Our ancestors were making stone tools even earlier than we thought—some 700,000 years older. That’s the finding of the West Turkana Archaeological Project (WTAP) team—co-led by Stony Brook University's Drs. Sonia Harmand and Jason Lewis—who have found the earliest stone artifacts, dating to 3.3 million years ago, at a site named Lomekwi 3 on the western shore of Lake Turkana in northern Kenya.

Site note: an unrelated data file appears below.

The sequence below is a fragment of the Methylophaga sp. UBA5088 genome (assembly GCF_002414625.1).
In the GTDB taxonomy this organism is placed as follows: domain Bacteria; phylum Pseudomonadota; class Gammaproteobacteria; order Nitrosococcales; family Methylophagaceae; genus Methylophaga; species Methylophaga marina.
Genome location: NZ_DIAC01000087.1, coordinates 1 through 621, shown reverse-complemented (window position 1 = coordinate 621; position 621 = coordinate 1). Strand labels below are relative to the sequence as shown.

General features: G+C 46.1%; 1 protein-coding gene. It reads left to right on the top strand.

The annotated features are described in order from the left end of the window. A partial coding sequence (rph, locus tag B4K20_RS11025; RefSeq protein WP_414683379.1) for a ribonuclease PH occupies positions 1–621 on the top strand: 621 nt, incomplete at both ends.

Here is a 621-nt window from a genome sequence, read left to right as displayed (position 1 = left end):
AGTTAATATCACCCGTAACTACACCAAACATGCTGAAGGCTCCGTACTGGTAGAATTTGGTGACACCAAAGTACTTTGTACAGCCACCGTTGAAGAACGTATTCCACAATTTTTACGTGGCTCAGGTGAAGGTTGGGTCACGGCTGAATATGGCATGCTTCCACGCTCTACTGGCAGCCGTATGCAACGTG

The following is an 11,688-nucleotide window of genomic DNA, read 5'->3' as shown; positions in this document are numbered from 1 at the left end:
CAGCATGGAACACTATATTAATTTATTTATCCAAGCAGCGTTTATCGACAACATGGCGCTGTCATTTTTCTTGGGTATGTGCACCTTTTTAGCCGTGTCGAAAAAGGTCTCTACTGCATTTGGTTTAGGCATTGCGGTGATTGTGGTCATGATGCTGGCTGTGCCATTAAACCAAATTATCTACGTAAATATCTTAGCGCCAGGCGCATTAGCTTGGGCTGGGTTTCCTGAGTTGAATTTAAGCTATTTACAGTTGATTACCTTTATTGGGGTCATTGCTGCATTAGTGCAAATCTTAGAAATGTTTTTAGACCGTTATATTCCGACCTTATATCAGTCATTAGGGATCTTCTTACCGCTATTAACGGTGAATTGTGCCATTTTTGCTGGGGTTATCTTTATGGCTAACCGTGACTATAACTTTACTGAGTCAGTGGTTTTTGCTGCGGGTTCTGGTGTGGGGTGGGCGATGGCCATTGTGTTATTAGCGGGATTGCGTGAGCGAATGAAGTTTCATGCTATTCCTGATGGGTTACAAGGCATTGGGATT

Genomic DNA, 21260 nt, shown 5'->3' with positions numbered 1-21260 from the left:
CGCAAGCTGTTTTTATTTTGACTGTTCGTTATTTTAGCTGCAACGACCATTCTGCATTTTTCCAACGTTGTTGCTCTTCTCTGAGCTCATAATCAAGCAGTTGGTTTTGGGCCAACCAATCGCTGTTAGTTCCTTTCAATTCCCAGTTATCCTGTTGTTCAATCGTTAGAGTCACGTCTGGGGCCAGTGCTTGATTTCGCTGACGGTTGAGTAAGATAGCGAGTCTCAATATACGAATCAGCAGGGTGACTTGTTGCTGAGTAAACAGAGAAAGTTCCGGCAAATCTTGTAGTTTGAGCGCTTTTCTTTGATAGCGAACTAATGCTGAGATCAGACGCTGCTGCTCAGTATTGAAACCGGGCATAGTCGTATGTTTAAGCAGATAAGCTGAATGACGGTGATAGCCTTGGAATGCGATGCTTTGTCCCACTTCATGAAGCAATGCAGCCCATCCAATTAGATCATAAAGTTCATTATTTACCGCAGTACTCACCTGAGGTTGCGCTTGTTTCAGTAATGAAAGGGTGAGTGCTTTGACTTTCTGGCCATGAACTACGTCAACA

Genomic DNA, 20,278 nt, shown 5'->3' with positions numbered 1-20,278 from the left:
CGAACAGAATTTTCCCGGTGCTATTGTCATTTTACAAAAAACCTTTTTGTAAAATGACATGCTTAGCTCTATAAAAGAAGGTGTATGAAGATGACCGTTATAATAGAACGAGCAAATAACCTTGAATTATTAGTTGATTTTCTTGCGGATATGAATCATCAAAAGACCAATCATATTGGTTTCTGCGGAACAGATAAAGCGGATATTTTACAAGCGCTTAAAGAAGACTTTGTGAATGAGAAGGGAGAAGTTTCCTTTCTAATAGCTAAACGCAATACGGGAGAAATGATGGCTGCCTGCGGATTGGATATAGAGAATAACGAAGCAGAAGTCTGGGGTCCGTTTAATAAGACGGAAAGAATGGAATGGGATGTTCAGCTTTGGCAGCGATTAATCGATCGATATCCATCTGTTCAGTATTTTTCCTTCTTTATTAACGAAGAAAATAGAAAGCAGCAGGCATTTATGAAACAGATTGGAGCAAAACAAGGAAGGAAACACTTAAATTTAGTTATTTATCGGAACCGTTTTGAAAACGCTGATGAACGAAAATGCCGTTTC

Removing accumulated mutant p53 protein from a cancer model showed that tumors regress significantly and survival increases. This finding, by an international team of cancer researchers led by Ute Moll, MD, Professor of Pathology at Stony Brook University School of Medicine, is reported in a paper published advanced online May 25 in Nature.